I just finished watching Twelve Years a Slave for the second time, this time with my sister and dad. I'm not sure I've ever seen a person cry as much during a movie as my sister did in the last few hours. To say that the movie moved her would be to put it lightly. Even though this is the second time I've seen the film, I was still knocked on my ass by a couple of the scenes. I have a hard time believing that anyone could watch this movie and not be at least a little shaken. It is so surreal to see people live in a state of constant terror and agony, while their tormenters are able to justify their actions in the name of law and God. When human decency can be explained away with legalese, society has come to a complete failure. It's the simple way the film is shot that creates a magnifies the atrocities of slavery. It shows that acts of extreme cruelty were so common place that children would play in the same space where a person is hanged. Of all the haunting images in the film, the scene where Solomon is being hanged, and the only thing that is keeping him alive is the fact they have him low enough to the ground where he can stand on his toes, which is a horrible kind of torture. We watch him anguish in this manor for an entire day. In the background of the scene there are other slaves going about there own business. What else can these people do? This scene is burnt into my memory, a haunting reminder of man's capacity for evil.
Twelve Years a Slave is now out for purchase or rent, and I'll give it my whole hearted recommendation one more time.
I have been playing chess with a friend on and off all day. There are a slew of apps that basically let you play chess online, a la Words With Friends. We've played two games so far, and I have to admit that I've lost both. All though I can honestly say that I lost the second game because I made a hair brained error which cost me my queen early. I rack it up as an unforced error, and in chess these kinds of little mistakes are fatal. I'm having a lot of fun getting back into a game that I spent untold hours playing when I was in high school. When most of my friends were playing Yahoo Pool, I was of the nerds who got to be pretty high up on the Yahoo Chess ladder. I stopped playing around the time that poker become the big game to play both in and out of school, and besides a game or two every year, I had completely left the hobby behind.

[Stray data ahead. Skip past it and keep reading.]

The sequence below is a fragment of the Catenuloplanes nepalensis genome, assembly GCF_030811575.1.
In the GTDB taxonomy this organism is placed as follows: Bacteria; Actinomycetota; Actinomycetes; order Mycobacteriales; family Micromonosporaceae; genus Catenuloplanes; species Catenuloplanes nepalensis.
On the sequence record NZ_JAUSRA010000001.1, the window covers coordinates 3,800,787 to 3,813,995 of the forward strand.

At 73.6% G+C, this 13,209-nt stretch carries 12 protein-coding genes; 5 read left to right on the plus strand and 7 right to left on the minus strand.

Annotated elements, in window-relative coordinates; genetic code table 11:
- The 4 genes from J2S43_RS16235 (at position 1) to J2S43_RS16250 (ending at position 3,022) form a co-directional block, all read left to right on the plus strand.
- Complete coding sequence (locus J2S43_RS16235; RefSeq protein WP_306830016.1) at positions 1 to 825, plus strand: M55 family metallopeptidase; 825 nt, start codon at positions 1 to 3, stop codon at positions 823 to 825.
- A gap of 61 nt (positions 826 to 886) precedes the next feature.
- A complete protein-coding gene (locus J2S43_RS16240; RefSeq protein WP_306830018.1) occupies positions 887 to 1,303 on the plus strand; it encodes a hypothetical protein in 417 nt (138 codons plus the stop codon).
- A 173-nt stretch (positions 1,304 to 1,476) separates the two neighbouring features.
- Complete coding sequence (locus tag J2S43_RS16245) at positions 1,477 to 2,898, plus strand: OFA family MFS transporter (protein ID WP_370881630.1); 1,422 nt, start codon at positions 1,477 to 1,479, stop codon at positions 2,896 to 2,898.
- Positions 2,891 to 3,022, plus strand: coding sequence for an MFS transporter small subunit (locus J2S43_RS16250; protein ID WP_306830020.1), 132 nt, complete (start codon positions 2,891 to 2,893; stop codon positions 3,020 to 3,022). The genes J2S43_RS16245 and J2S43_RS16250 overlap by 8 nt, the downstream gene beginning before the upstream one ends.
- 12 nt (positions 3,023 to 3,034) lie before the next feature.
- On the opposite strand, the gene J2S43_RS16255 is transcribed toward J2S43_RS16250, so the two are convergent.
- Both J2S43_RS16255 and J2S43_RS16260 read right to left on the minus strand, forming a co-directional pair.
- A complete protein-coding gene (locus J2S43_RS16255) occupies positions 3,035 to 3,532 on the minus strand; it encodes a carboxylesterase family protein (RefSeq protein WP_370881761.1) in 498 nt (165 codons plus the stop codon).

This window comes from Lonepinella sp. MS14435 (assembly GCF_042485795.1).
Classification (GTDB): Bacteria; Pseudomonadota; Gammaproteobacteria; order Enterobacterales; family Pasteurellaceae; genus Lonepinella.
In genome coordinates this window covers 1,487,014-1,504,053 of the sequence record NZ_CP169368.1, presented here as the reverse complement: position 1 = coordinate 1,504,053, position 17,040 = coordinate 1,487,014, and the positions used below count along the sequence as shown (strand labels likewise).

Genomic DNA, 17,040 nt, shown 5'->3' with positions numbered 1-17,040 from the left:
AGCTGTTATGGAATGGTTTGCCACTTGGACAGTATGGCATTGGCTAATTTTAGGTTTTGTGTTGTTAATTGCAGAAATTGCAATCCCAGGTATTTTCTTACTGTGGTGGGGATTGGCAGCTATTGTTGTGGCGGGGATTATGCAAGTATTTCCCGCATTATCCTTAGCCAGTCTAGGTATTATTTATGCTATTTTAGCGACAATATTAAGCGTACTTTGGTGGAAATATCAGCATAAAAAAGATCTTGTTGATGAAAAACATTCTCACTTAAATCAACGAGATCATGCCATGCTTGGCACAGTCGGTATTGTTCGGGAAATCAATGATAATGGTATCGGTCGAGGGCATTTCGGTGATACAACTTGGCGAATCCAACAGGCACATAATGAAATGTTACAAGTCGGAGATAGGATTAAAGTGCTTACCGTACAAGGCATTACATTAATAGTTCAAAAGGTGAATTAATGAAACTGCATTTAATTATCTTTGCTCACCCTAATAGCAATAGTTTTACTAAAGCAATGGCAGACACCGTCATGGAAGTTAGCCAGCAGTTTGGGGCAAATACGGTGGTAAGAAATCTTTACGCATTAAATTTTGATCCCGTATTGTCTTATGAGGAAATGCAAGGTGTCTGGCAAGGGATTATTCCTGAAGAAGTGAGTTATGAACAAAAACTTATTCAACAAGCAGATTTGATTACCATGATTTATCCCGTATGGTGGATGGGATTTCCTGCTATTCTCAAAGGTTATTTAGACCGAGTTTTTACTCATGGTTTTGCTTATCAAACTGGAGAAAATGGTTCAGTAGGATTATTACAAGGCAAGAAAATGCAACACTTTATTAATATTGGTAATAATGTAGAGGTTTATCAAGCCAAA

Every year there are national chess tournaments that get streamed out on the internet, and it's good fun to watch the games get analyzed in real time. There are computer models out that can predict the probability of a player winning the match based on every move. The longer the matches go the more accurate the probability becomes. The software is also able to show where a player should move his piece on a given turn in order to maximize his chances of winning. Half of the fun of watching these matches is seeing if the real life competitors will make the plays that the computer is prescribing. The other half of the fun is watching a chat room full of chess experts debate the merits of all of the openings, counters, and styles of play. It's kind of like stumbling into a rocket scientist convention, people are using all kinds of jargon you don't understand, but they are so enthusiastic that you can't help but be drawn in, and eventually some nice chap will fill you in on all the details. When you spend enough time watching high level play in any game or sport, you begin to gain a whole new respect for something you may have only dabbled in yourself.
I'd like to get back to playing more chess in my spare time. Now that I am not playing as many video games as I used to, and I have stopped playing fantasy sports, I've been itching to find something to satisfy my competitive itch. I've taken up doing crosswords in the morning, and while I enjoy the challenge good crossword puzzles pose, it's just not the same as matching wits with another person in real time. So I think I'm going to throw myself into this hobby. Perhaps I will even watch a few videos, read a few articles, and try to gain at least a novice understanding on how the game can be played. There's something romantic about taking up a game that has been around for so many hundreds of years. A game that to this day attracts so many of the brightest minds of people from countries all over the world. I would be a fool to think that I could ever anything more than a rote amateur at the game, but I think it will be fun to see just how much I can improve given a little practice.